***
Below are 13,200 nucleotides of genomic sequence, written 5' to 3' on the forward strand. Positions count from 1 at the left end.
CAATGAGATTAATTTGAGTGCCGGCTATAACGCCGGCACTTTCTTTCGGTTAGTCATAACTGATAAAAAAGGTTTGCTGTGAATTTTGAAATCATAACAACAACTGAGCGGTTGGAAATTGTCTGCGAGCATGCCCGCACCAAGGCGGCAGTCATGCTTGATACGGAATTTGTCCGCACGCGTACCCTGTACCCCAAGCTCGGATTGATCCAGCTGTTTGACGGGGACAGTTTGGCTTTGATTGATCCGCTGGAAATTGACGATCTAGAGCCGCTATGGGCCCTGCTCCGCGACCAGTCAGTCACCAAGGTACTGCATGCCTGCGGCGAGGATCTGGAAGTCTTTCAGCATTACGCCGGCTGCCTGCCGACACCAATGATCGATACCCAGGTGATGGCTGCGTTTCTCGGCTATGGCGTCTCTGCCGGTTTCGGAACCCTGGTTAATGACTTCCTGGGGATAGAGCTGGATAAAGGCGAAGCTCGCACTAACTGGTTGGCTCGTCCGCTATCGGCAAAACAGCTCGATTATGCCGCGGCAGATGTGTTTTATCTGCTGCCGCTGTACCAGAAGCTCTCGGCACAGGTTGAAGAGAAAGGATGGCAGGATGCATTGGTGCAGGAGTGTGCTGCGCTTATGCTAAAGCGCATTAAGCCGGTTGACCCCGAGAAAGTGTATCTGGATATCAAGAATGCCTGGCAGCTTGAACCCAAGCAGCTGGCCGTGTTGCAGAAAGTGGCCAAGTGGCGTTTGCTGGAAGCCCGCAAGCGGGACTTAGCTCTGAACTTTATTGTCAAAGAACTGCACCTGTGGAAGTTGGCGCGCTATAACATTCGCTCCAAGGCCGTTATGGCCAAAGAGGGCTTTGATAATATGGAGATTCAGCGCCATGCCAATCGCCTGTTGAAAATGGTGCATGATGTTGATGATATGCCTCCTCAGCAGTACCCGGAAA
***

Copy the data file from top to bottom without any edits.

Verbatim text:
Below are 13,200 nucleotides of genomic sequence, written 5' to 3' on the forward strand. Positions count from 1 at the left end.
CAATGAGATTAATTTGAGTGCCGGCTATAACGCCGGCACTTTCTTTCGGTTAGTCATAACTGATAAAAAAGGTTTGCTGTGAATTTTGAAATCATAACAACAACTGAGCGGTTGGAAATTGTCTGCGAGCATGCCCGCACCAAGGCGGCAGTCATGCTTGATACGGAATTTGTCCGCACGCGTACCCTGTACCCCAAGCTCGGATTGATCCAGCTGTTTGACGGGGACAGTTTGGCTTTGATTGATCCGCTGGAAATTGACGATCTAGAGCCGCTATGGGCCCTGCTCCGCGACCAGTCAGTCACCAAGGTACTGCATGCCTGCGGCGAGGATCTGGAAGTCTTTCAGCATTACGCCGGCTGCCTGCCGACACCAATGATCGATACCCAGGTGATGGCTGCGTTTCTCGGCTATGGCGTCTCTGCCGGTTTCGGAACCCTGGTTAATGACTTCCTGGGGATAGAGCTGGATAAAGGCGAAGCTCGCACTAACTGGTTGGCTCGTCCGCTATCGGCAAAACAGCTCGATTATGCCGCGGCAGATGTGTTTTATCTGCTGCCGCTGTACCAGAAGCTCTCGGCACAGGTTGAAGAGAAAGGATGGCAGGATGCATTGGTGCAGGAGTGTGCTGCGCTTATGCTAAAGCGCATTAAGCCGGTTGACCCCGAGAAAGTGTATCTGGATATCAAGAATGCCTGGCAGCTTGAACCCAAGCAGCTGGCCGTGTTGCAGAAAGTGGCCAAGTGGCGTTTGCTGGAAGCCCGCAAGCGGGACTTAGCTCTGAACTTTATTGTCAAAGAACTGCACCTGTGGAAGTTGGCGCGCTATAACATTCGCTCCAAGGCCGTTATGGCCAAAGAGGGCTTTGATAATATGGAGATTCAGCGCCATGCCAATCGCCTGTTGAAAATGGTGCATGATGTTGATGATATGCCTCCTCAGCAGTACCCGGAAA